Travel: Marrakech, Morocco
The promise of searing sunshine is enough to lure us Brits on a trip to the exotic climes of Morocco.
Sitting round the pool at Marrakech's sublime Les Cinq Djellabas, a pair of young ladies admit they have travelled just for that.
After a week reclining in the heat, spoilt at the boutique hotel, they say leaving has never crossed their minds.
As they take the odd dip in the almost needless extravagance of a heated pool, while being waited on by attentive and amiable staff, it's easy to appreciate their lack of drive.
The hotel's 10 detached eco-lodges, featuring four-poster beds and freestanding baths, are charming and elegant, set in beautiful green gardens.
But the pool-worshipping women are missing out. Outside the walls, the real North Africa awaits.
There's the hustle of the markets with scooters shooting past, mules dotted between cars in the busy streets and the worldly, traditional feel of the old town. There's so much to absorb.
Juxtapose this hectic cityscape with a trip out of town to the foot of the Atlas Mountains and a rich and diverse location awaits.
Our taxi drops us off at the village of Imlil, where a short and picturesque walk to the hilltop Kasbah Du Toubkal reveals a world of unspoiled and undisturbed bliss.
The Kasbah, owned and restored by British former backpackers, offers either the prospect of a day trip or an overnight stay.
However, any longer than a couple of days and city slickers might start missing the bright lights, not to mention the odd drop of alcohol, which is not served - a decision made by the owners out of respect for the surrounding Muslim villages.
The venue is all fantastic views of the hills and valleys surrounding it, perfectly captured from atop the retreat. Staff serve us delicious and filling meals, including tasty lamb tagines.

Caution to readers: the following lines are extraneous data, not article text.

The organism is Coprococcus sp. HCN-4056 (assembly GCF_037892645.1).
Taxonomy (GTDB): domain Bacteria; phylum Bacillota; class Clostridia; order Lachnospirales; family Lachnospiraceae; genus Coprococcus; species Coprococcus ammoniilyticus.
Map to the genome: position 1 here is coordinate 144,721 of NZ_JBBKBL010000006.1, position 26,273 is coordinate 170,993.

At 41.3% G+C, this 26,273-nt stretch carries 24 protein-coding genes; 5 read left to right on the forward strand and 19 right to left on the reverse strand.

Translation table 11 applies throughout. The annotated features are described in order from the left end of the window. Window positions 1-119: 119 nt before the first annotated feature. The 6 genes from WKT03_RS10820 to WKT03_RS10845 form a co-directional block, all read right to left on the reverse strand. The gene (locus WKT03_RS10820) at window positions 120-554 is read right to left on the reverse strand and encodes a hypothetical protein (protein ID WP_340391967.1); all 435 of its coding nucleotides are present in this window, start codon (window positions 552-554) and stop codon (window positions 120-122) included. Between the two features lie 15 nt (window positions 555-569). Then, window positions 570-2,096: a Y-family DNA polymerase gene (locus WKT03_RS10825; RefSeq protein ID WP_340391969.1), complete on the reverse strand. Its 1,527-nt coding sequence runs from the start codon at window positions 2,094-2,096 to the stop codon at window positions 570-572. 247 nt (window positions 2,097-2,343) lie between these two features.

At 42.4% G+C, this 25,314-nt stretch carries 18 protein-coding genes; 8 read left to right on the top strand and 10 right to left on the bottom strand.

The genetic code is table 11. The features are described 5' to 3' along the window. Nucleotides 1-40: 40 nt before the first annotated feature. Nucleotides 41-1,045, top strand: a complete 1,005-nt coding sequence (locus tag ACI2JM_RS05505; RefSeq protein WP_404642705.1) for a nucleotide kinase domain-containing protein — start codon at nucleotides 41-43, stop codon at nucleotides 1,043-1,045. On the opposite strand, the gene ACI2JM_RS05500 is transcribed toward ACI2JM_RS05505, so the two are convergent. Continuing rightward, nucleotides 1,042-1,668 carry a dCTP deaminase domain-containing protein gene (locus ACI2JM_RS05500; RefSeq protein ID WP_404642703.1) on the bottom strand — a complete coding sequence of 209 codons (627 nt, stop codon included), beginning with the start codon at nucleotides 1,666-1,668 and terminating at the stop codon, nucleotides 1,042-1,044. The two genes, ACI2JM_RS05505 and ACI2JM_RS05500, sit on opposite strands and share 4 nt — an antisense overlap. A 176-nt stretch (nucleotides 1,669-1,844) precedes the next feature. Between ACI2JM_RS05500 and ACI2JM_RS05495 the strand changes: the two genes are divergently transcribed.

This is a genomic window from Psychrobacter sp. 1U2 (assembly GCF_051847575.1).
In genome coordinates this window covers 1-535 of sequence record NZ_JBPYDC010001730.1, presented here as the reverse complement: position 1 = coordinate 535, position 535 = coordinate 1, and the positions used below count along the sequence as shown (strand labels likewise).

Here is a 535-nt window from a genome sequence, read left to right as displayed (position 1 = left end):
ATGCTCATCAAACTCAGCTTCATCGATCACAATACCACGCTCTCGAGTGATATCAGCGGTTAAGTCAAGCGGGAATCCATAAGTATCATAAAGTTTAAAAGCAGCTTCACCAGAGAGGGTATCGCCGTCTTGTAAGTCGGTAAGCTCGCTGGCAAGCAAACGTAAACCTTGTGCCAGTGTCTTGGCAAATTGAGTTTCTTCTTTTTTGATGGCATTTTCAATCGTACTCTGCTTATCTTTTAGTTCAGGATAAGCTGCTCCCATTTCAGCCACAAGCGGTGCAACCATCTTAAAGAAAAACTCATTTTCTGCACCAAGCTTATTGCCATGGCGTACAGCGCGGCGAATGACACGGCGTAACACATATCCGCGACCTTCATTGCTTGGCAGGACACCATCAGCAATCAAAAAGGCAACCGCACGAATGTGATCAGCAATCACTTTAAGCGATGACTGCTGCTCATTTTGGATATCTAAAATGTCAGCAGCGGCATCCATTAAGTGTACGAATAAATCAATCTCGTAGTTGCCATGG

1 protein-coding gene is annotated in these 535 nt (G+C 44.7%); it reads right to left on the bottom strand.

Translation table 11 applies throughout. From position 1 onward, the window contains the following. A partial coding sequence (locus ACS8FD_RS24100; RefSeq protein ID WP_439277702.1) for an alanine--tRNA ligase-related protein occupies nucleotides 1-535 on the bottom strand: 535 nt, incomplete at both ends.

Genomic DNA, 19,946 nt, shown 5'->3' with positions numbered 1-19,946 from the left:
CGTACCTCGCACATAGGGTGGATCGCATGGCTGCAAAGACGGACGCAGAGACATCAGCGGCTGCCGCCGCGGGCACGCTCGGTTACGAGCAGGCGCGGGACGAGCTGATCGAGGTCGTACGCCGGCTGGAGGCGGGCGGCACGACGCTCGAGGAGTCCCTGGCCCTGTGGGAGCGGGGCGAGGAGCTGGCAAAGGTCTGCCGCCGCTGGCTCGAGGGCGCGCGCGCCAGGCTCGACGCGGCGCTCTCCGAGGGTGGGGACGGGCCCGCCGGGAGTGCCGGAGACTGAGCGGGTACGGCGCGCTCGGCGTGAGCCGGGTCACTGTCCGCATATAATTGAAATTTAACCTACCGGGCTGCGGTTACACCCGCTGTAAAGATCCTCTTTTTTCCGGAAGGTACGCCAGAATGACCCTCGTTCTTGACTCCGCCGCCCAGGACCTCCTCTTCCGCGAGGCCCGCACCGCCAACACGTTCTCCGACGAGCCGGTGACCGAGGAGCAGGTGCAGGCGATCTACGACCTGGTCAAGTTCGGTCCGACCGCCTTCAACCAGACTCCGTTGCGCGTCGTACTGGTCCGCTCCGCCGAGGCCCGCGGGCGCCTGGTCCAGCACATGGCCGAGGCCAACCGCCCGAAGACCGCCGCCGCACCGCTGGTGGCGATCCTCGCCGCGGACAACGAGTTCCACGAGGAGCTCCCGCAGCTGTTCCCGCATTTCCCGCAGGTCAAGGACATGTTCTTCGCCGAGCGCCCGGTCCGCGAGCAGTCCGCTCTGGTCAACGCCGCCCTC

Back in the city of Marrakech and there are a number of activities and places to visit that are a must for keen travellers. Firstly, cleanse at the highly rated, luxury Heritage Spa. After a gentle massage, head upstairs for a hamam where mud is applied with vigour before being washed off in the steaming wet room by overzealous matron-types.
The relaxing effect is spectacular and should be followed with a trip to the elegant restaurant Le Foundouk overseen by executive ched Mohamed Amine Lamrani. A doorman, complete with fez, picks us up from our taxi and guides us to the door - stopping for the obligatory and irresistible photo session - before leading us upstairs, past beautifully decorated floors, to the rooftop garden.
Fantastic food, including more meaty tagines and magnificent desserts arrive amid a magical scene high in the city.
Some parts of Morocco are very traditional and Marrakech is no different.
Ladies are advised to cover up in well-populated areas such as markets where tourists may also be pestered for cash by insistent locals.
But on the whole it's a welcoming city, with traders keen to ply you with delicious Moroccan mint tea after some forceful haggling, helpful staff assisting at every turn, a remarkable culture to explore and lovely hot weather, all just three and a half hours from London.